6. President Joseph Kabila delegated to the Presidents of the two Chambers of Parliament his prerogative to convene the designated members of the National Council for Monitoring the Agreement and the Electoral Process to validate their credentials, discuss the consensual designation of the Council’s President and establish the bureau of the oversight mechanism. On 3 July, the Speaker of the National Assembly, Aubin Minaku, presided over a preliminary meeting of proposed Council members, which was criticized by many opposition parties, including the Union pour la nation congolaise, a signatory of the special arrangement of 27 April, which had set out the process for establishing the Council. On 20 July, the President of the Senate, Léon Kengo wa Dondo, met with most of the proposed Council delegates. That meeting was followed on 22 July by a meeting co-chaired by the presidents of both chambers of Parliament, at which the President of the Forces novatrices pour l’union et la solidarité and leader of the Rassemblement dissident wing, Joseph Olenghankoy, was appointed Chair of the Council. Adolphe Lumanu, of the Presidential majority, and Vital Kamerhe were nominated as vice-presidents of the oversight mechanism, with a third post allocated to the Front pour le respect de la Constitution opposition platform led by the Mouvement de libération du Congo. Vital Kamerhe declined to accept the position of vice-president, arguing that the process to designate members of the Council was not in line with relevant provisions of the 31 December 2016 agreement. On 24 July, the Secretary-General of the Episcopal Conference of the Democratic Republic of the Congo, Abbott Donatien Nshole, expressed disapproval with regard to the process leading to the appointment of the Chair and members of the Council, citing the lack of sufficient consensus and inclusiveness. On 25 July, the Front pour le respect de la Constitution dissident wing spokesperson, Lumuna Ndubu, accepted the vice-president position previously rejected by Eve Bazaiba, the coordinator of the Front and Secretary-General of the Mouvement de libération du Congo. Also on 25 July, Joseph Olenghankoy chaired the first meeting of the Council, which resulted in the establishment of two commissions responsible for developing, respectively, the rules and regulations and the draft budget of the mechanism.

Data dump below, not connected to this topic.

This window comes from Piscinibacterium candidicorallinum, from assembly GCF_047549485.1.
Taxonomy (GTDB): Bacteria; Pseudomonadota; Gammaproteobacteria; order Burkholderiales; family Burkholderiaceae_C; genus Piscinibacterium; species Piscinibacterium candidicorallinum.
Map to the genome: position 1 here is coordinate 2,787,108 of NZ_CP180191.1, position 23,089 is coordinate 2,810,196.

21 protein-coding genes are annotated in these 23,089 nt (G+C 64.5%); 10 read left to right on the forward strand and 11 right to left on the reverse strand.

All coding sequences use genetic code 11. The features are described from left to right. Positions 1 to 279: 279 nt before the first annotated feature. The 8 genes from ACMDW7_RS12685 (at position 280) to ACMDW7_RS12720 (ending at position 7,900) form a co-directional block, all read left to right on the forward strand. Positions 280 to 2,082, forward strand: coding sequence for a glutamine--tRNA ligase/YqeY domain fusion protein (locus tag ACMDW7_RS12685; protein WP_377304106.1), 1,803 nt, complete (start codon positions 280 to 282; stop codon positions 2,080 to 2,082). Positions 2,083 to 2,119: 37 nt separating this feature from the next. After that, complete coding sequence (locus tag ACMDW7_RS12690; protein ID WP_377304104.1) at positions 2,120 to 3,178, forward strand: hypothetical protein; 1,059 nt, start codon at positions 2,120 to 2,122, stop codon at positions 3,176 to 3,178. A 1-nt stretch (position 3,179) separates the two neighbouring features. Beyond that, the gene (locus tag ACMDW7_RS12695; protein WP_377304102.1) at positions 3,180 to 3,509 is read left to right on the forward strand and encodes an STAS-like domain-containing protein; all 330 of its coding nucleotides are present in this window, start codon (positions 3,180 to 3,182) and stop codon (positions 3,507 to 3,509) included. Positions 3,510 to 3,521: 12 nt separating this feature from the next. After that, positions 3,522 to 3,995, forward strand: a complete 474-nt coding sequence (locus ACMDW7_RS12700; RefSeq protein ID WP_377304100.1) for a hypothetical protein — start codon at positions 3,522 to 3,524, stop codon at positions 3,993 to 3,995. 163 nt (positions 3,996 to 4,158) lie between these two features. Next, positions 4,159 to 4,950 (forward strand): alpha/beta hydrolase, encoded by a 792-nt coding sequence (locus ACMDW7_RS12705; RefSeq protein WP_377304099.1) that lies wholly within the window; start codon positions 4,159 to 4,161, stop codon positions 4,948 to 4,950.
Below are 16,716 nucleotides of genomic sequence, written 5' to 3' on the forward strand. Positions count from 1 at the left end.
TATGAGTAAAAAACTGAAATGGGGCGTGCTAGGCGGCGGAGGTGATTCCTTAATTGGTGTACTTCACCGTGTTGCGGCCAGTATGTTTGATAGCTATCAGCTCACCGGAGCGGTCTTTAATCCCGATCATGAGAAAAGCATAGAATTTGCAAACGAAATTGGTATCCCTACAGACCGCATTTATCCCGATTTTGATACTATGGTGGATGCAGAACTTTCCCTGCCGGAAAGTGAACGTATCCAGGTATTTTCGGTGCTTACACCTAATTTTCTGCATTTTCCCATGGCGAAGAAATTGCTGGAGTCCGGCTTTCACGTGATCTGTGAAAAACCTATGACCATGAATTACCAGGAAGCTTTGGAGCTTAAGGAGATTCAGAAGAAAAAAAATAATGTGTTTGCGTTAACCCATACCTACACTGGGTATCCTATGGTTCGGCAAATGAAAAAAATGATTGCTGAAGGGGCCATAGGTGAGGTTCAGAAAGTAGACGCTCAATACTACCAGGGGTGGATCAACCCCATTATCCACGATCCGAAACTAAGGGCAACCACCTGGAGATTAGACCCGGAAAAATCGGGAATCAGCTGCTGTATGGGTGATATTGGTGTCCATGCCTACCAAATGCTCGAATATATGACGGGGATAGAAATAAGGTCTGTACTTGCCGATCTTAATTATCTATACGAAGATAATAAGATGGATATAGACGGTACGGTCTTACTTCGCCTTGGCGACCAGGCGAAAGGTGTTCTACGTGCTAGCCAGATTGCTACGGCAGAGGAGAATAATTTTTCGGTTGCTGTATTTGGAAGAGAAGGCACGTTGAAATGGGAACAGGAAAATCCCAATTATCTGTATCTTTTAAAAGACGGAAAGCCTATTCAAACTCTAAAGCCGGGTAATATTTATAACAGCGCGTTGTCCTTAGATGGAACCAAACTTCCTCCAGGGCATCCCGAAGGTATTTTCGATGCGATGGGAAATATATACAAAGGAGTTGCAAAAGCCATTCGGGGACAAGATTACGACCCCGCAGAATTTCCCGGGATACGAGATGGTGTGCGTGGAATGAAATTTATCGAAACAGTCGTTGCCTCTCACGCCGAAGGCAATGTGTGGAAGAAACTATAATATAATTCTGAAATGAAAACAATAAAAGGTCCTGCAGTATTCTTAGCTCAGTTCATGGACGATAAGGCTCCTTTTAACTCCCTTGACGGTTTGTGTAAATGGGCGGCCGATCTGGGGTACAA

7. On 17 July, President Kabila appointed the former Deputy Chief of Staff for Intelligence and Operations of the Forces armées de la République démocratique du Congo, Lieutenant-General Dieudonné Amuli, as Commissioner General of the national police, replacing General Charles Bisengimana. Further changes were made to the leadership of security services, in particular the national police, at the national and provincial levels.

8. The Rassemblement convened a conclave on 21 and 22 July. The opposition platform reiterated calls for the implementation of the confidence-building measures foreseen in the political agreement, in particular with regard to the release of political prisoners and restrictions to democratic space, measures to promote the independence of the Independent National Electoral Commission, the publication of the electoral calendar and the holding of the elections by December 2017. The Rassemblement announced a timeline for popular mobilization, including two general strikes, on 5 and 9 August, protests in main cities on 20 August and further actions after 1 October, should the Commission fail by September to convene voters to take part in polls in December 2017. In response, the Minister of Communication and the Media and government spokesperson stated that any attempts to overthrow the Government would be considered a crime against the nation and the State and dealt with as such, in line with the Constitution.

9. On 27 June, the Deputy Secretary-General of the presidential majority, Joseph Kokonyangi, stated that a constitutional referendum could prove an alternative to failed negotiations on the holding of elections. On 11 July, the Union des démocrates socialistes, a party affiliated with the presidential majority, advocated for electoral reforms aimed at modifying the voting system. On 15 July, the youth league of the Parti du peuple pour la reconstruction et la démocratie, the dominant party in the presidential majority, called for a state of emergency to be declared.

10. Political actors expressed varying views regarding a post-December 2017 transition. On 11 July, the Union pour la démocratie et le progrès social advocated for a six-month transition during the first half of 2018, without President Kabila in office, should elections not be organized in accordance with the political agreement. On 14 July, the President of the Liberté political party and former Minister of Industry, Germain Kambinga, advocated for an 18-month transition period, subject to a 3-month prorogation in case of force majeure, to be led by President Kabila, with a prime minister from the Union.